Godspell: Forgive Me, Lord
Pity the unfortunate theatre critic who must review a perfectly good production of an extraordinarily popular musical that he's never really cared for. Although Godspell has been entertaining, delighting and emotionally moving audiences for over thirty five years, I was bored when I was a sixteen year old kid watching it on Broadway (although I did appreciate the opportunity to go onstage at intermission and get a free cup of wine, even though I was two years under the drinking age) and it bores me today.
I'm telling you this right from the start because if I seem less than enthused about The Paper Mill's otherwise very enjoyable production, it has nothing to do with the work of director Daniel Goldstein, his production team or his talented cast. I just don't care for the material.
JohnMichael Tebelak conceived the idea of turning the Gospel According to St. Matthew into a musical, despite Jesus' teaching "Be careful that you do not make a show of your religion before men." I assume that Stephen Schwartz, who wrote the score, was off the hook because he was making a show of someone else's religion. (Yes, I know what the quote really means. Spare me your hate mail.) Moving uptown in 1976 after becoming an Off-Broadway hit, Godspell was one of Broadway's first rock musicals that didn't scare the hell out of parents. Unlike Hair and Jesus Christ Superstar, it's a family-friendly, non-confrontational show with a score of hook-laden soft pop and folk. Its repetitive hit song, "Day By Day" -- the New Testament's answer to "It's A Small World, After All" -- is a popular choice among those singing around campfires toasting marshmallows.
The simple plot has Jesus and his disciples (all um nine of them) acting out parables in cheery sketch comedy manner between inspirational easy listening tunes. Though they bond as a community, there is an uneasiness between Jesus and Judas which escalates into the well-known conclusion of the story. This is where my main quibble with Godspell lies. The show appears to be written with the assumption that everyone in the audience knows what's going on. And while that may be true, the text never explains the story of Judas' betrayal. Viewers who enter the theatre bringing in strong spiritual convictions are very likely to be moved by the events of the second act, but they do nothing for me because the storytelling and character development barely exists.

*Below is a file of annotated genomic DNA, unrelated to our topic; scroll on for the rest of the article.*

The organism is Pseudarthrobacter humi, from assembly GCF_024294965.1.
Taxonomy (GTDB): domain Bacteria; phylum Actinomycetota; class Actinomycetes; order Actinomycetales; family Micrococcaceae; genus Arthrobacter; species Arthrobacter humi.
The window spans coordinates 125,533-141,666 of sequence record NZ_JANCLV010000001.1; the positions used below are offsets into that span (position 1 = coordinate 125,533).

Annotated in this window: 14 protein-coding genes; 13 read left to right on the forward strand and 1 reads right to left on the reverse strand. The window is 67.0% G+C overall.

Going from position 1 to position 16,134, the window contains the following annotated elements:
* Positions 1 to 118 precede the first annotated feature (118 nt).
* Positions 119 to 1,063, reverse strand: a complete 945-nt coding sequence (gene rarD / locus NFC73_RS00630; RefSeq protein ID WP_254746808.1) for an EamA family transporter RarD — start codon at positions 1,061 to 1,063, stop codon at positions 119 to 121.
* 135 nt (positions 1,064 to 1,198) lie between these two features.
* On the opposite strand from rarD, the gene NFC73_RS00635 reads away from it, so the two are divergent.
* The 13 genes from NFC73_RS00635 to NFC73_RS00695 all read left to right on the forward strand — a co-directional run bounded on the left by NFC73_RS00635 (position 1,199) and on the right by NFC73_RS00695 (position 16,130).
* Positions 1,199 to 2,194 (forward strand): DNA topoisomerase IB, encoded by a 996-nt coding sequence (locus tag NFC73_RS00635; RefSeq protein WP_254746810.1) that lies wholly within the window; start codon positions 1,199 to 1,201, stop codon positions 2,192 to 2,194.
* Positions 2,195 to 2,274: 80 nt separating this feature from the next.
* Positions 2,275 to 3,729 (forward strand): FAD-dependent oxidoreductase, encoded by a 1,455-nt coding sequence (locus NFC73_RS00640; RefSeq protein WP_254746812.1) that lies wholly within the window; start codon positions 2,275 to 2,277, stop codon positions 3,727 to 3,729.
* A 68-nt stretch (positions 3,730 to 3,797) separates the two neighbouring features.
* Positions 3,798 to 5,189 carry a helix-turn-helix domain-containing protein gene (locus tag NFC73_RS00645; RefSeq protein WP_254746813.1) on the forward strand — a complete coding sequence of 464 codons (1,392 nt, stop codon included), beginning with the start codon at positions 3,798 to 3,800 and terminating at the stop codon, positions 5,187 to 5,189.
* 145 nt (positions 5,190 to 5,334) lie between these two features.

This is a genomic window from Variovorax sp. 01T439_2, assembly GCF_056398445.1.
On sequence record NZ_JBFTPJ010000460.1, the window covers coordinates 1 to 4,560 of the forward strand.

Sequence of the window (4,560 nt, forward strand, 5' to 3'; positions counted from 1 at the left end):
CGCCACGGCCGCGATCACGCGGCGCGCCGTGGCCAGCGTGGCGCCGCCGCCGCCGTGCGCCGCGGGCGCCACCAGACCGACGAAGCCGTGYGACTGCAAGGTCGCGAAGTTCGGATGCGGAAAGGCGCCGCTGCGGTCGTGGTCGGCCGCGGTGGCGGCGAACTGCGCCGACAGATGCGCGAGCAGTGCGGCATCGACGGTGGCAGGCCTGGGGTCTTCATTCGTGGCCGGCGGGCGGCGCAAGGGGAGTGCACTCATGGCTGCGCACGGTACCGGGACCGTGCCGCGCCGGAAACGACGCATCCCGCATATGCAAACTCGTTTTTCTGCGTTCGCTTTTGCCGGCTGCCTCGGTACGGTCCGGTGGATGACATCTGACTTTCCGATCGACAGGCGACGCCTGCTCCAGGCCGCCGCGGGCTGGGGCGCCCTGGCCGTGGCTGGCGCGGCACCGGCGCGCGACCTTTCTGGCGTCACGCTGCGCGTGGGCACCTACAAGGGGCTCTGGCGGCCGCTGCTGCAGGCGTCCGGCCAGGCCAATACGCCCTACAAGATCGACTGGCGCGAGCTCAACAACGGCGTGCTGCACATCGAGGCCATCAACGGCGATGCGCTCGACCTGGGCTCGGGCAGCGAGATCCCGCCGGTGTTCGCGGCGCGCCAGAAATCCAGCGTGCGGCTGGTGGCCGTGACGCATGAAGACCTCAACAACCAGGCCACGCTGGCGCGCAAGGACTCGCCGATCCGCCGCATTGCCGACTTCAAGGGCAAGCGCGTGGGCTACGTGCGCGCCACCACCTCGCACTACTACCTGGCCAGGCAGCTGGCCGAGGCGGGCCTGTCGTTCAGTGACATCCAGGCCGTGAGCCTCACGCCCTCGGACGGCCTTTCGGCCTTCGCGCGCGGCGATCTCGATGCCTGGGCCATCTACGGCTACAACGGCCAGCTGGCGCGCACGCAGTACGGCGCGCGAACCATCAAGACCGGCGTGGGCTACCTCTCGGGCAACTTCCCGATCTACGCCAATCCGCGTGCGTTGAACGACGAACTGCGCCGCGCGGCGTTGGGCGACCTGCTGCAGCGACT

Tebelak, who also directed the original production, depicted the group as an adorable gathering of flower children with a fashion sense heavily influenced by circus clowns, but the published script encourages directors, designers and actors to freely update, variate and interpret the material as they like. The only constants are the words spoken by Jesus which are mostly quotes from scripture, because really, who's going to have the nerve to re-write that? In this production the parables make references to The Simpsons, Bill Cosby, Jersey malls, Tina Turner and the next musical coming to The Paper Mill.
Goldstein sets the show in a theatre which is either empty or all prepared for a performance of Rent. Set designer David Korins fills the stage with towering scaffolding. The actors enter individually as everyday people trying to get out of the rain, finding dry clothes from a costume rack (there's a clever gag making fun of Jesus' apparel in the original production) loaded up with an eclectic mix from designer Miranda Hoffman, who also does some impressive work with masks and puppetry.
The cast is young and peppy and appealing, with Dan Kohler (Jesus), Joshua Henry (John the Baptist/Judas), Uzo Aduba, Sarah Bolt, Sara Chase, Robin de Jesus, Patrick Heusinger and Julie Reiber all supplying good-natured humor and belty (but not too belty) vocals. Anika Larsen stands out for her comic bits and expressive vocals in "Day By Day," as does Telly Leung for his lovely singing of "All Good Gifts."
Fans of audience participation will enjoy moments where actors go up and down the aisles to lead rhythmic clapping, involve unsuspecting patrons in a gag or, at the end of intermission, partake in some impromptu mingling. I was very grateful for my seat in the center of my row.
I realize that writing a negative review of Godspell is a little like panning a Catholic mass, so please show some forgiveness for my somewhat jaded attitude. If you love Godspell, or even mildly like it, you should have a great time at this lively production performed by a very talented cast. And if you've never seen Godspell
who are you going to listen to? Me or Jesus Christ? I think that's a no-brainer.
Photos by Gerry Goodstein: Top:(on knees, l-r) Joshua Henry, Sarah Bolt and Uzo Aduba (other, l-r), Anika Larsen, Robin de Jesus, Dan Kohler, Julie Reiber, Sara Chase, Patrick Heusinger and Telly Leung